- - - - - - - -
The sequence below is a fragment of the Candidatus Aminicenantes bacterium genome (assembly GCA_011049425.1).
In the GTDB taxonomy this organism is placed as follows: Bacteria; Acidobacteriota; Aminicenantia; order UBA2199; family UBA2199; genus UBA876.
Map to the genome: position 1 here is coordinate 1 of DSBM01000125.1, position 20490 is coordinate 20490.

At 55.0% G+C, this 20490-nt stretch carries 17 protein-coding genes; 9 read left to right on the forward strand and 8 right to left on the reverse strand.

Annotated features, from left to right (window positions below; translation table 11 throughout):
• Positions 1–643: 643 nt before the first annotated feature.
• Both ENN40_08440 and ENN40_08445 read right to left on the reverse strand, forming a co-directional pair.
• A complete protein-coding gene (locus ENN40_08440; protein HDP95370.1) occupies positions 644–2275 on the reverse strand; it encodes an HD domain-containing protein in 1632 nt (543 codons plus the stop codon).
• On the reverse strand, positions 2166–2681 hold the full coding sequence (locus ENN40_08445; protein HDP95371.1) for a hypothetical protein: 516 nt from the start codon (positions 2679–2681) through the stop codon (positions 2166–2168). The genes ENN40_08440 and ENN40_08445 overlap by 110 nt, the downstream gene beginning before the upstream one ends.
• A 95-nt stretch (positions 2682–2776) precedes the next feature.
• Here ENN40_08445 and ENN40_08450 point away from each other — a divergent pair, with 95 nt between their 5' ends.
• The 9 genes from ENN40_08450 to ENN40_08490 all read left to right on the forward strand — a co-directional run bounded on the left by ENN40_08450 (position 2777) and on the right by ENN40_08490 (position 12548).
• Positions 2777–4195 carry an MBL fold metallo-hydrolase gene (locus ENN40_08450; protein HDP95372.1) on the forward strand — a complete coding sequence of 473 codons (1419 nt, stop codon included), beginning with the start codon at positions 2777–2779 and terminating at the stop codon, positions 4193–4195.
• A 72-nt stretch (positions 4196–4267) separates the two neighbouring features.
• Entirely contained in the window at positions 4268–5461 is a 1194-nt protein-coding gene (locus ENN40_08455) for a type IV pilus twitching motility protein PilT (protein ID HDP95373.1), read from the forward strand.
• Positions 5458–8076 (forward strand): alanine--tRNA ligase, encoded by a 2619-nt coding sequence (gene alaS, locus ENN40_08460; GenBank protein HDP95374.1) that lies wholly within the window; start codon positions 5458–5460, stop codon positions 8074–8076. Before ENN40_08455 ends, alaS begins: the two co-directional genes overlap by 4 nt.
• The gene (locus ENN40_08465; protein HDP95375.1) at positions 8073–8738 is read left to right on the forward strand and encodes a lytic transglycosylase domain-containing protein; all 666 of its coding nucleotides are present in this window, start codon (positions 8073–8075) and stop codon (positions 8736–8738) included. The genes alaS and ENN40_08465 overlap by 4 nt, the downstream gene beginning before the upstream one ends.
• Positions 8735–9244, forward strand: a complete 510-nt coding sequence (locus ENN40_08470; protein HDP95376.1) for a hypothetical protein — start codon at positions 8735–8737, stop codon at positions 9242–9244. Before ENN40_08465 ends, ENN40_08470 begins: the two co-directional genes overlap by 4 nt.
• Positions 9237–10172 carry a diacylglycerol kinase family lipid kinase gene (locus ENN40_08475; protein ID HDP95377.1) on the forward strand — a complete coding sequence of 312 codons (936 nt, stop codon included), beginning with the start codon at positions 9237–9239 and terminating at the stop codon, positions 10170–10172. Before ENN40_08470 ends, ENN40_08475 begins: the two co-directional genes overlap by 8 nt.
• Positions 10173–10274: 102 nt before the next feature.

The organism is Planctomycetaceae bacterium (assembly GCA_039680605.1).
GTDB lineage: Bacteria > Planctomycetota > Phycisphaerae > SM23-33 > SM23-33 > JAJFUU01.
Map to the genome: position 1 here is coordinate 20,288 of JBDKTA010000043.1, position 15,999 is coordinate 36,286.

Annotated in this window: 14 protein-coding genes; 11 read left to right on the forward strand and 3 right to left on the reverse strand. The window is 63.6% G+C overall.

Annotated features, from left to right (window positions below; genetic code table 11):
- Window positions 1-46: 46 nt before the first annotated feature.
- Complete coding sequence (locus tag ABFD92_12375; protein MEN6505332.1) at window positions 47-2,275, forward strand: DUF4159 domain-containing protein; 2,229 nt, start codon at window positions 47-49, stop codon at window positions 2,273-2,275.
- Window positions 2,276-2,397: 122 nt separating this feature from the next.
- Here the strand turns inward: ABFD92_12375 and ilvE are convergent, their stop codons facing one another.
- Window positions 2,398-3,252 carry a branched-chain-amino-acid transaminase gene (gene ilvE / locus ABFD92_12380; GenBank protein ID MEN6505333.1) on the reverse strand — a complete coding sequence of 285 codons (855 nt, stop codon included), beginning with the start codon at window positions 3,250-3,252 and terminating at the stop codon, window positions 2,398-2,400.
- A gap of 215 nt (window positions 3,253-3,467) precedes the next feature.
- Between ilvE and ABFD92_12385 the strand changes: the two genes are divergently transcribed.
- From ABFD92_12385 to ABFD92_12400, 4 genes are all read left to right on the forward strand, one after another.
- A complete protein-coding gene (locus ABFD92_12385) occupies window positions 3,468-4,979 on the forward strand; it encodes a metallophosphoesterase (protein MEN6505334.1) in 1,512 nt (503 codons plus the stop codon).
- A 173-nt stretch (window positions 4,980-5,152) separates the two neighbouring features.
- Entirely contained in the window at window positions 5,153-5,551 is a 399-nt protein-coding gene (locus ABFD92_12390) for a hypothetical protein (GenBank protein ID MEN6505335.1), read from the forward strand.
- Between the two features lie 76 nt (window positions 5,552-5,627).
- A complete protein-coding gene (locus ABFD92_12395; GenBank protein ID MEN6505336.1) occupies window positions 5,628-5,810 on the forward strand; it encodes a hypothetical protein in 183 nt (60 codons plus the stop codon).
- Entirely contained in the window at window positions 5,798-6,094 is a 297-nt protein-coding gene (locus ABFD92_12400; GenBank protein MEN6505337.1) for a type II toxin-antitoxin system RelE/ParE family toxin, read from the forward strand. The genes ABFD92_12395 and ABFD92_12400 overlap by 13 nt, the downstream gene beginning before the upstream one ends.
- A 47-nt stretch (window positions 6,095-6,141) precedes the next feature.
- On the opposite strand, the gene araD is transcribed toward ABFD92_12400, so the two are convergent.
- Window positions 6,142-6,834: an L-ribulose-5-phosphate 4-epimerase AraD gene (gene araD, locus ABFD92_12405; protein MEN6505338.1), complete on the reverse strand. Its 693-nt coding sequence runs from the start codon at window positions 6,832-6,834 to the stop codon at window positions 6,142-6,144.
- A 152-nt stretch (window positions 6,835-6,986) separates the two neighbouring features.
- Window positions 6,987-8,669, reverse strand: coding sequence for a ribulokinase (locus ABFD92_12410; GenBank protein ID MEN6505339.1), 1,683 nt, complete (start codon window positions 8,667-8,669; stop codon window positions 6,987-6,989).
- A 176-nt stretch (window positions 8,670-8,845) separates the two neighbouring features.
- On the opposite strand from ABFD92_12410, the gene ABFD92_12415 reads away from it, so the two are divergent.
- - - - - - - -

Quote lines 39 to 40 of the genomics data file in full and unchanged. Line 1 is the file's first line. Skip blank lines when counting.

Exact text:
- Entirely contained in the window at window positions 5,798-6,094 is a 297-nt protein-coding gene (locus ABFD92_12400; GenBank protein MEN6505337.1) for a type II toxin-antitoxin system RelE/ParE family toxin, read from the forward strand. The genes ABFD92_12395 and ABFD92_12400 overlap by 13 nt, the downstream gene beginning before the upstream one ends.
- A 47-nt stretch (window positions 6,095-6,141) precedes the next feature.